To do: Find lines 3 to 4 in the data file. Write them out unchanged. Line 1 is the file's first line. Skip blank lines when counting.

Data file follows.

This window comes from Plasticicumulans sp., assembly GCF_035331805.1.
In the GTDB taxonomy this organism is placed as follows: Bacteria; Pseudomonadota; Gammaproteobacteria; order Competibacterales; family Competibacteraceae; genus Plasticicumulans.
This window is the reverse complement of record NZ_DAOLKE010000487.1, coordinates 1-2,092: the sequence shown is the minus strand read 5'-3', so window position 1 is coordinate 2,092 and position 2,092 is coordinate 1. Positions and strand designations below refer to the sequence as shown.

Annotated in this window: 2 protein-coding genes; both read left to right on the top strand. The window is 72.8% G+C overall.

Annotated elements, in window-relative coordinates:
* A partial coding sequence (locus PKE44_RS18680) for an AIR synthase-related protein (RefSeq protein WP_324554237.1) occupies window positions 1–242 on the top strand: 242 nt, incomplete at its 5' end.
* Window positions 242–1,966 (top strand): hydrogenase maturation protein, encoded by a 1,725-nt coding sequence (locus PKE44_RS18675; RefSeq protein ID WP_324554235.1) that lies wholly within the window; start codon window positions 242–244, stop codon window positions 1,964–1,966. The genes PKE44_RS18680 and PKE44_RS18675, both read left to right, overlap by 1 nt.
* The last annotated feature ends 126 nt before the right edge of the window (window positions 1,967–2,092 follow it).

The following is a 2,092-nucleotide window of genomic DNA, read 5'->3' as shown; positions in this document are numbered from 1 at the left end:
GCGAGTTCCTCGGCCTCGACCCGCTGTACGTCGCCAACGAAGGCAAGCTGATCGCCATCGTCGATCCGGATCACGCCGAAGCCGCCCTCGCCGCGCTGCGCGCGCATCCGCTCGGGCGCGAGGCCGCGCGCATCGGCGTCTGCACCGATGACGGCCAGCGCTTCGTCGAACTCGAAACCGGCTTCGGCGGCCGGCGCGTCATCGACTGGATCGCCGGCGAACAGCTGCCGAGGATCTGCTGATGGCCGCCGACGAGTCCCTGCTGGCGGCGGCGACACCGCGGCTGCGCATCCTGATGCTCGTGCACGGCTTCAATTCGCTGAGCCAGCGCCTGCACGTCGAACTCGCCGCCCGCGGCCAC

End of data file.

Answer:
This window is the reverse complement of record NZ_DAOLKE010000487.1, coordinates 1-2,092: the sequence shown is the minus strand read 5'-3', so window position 1 is coordinate 2,092 and position 2,092 is coordinate 1. Positions and strand designations below refer to the sequence as shown.

Annotated in this window: 2 protein-coding genes; both read left to right on the top strand. The window is 72.8% G+C overall.